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California Children's Services

California Children Services (CCS) is a state program that coordinates and pays for medical or health problems for children with certain diseases or health problems.  Through this program, children up to 21 years old can get the health care and services they need. CCS will connect you with doctors and trained health care people who know how to care for your child with special health care needs.

How does a child get CCS?
A child gets CCS services if the child meets all four CCS eligibility rules:
1. Age eligible: the child is under 21 years old.
2. Medically eligible: the child has a physical disability or medical condition that is covered by CCS. This is called having a "CCS eligible condition." CCS covers many serious health and physical conditions. After careful study of the information we receive from your child's doctors, we decide if your child has an eligible condition. Ask us if you have questions.
3. Residentially eligible: the child lives with a parent or guardian who lives in Los Angeles County. Each county in California has a CCS program, and if you move to another county, we will help you transfer to that county's CCS program.
4. Financially eligible: The child has - Medi-Cal or - Healthy Families or - The family's adjusted gross income is less than $40,000 (if a family earns less than $40,000 but 200% above the federal poverty level, they will - The family earns more than $40,000, but would spend 20% or more on medical services for the child's CCS eligible condition without CCS.

What are Eligible Medical Conditions?
• Conditions involving the heart (congenital heart disease, rheumatic heart disease)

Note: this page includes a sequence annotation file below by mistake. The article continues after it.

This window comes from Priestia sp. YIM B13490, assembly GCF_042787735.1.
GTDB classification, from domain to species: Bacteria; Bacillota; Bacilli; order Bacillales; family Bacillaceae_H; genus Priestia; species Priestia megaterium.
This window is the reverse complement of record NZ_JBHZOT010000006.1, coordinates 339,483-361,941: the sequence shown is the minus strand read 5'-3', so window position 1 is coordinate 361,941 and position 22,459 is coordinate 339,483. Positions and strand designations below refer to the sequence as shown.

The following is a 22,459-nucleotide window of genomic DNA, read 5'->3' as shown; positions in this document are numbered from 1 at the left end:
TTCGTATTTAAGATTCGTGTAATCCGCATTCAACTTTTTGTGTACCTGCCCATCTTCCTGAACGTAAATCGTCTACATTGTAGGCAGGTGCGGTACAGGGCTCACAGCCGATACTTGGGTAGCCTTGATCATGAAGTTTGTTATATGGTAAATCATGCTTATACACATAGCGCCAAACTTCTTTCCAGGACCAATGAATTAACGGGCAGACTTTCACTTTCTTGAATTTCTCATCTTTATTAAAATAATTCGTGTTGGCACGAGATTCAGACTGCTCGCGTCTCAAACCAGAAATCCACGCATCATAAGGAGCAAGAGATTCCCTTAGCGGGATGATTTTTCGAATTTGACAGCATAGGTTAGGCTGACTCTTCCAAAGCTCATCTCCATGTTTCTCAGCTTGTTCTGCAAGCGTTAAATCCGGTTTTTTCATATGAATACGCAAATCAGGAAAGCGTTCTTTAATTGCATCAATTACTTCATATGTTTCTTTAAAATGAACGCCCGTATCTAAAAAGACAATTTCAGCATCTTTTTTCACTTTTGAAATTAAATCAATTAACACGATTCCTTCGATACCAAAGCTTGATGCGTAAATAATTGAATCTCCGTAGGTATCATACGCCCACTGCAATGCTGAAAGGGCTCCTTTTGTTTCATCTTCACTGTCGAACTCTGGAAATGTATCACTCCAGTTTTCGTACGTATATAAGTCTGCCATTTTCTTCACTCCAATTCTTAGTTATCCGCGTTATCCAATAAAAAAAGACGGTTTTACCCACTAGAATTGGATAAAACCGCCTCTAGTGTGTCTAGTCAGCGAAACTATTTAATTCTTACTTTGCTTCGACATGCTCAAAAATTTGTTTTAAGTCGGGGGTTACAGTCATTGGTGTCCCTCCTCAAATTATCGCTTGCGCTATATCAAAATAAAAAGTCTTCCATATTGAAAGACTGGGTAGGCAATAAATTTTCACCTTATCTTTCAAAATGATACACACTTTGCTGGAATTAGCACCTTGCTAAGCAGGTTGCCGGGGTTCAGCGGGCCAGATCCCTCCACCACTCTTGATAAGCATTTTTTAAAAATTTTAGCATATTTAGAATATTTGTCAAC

• Neoplasms (cancers, tumors)
• Diseases of the blood (hemophilia, sickle cell anemia)
• Diseases of the respiratory system (cystic fibrosis, chronic lung disease)
• Endocrine, nutritional, and metabolic diseases (thyroid problems, PKU, or diabetes that is hard to control)
• Diseases of the genito-urinary system (serious kidney problems)
• Diseases of the gastrointestinal system (liver problems such as biliary atresia)
• Serious birth defects (cleft lip/palate, spina bifida)
• Diseases of the sense organs (eye problems leading to loss of vision such as glaucoma and cataracts, and hearing loss)
• Diseases of the nervous system (cerebral palsy, uncontrolled epilepsy/seizures)
• Diseases of the musculoskeletal system and connective tissue (rheumatoid arthritis, muscular dystrophy)
• Severe disorders of the immune system (HIV infection)
• Disabling injuries and poisonings requiring intensive care or rehabilitation (severe head, brain, or spinal cord injuries, and severe burns)
• Complications of premature birth requiring an intensive level of care
• Diseases of the skin and subcutaneous tissue (severe hemangioma)
• Medically handicapping malocclusion (severely crooked teeth)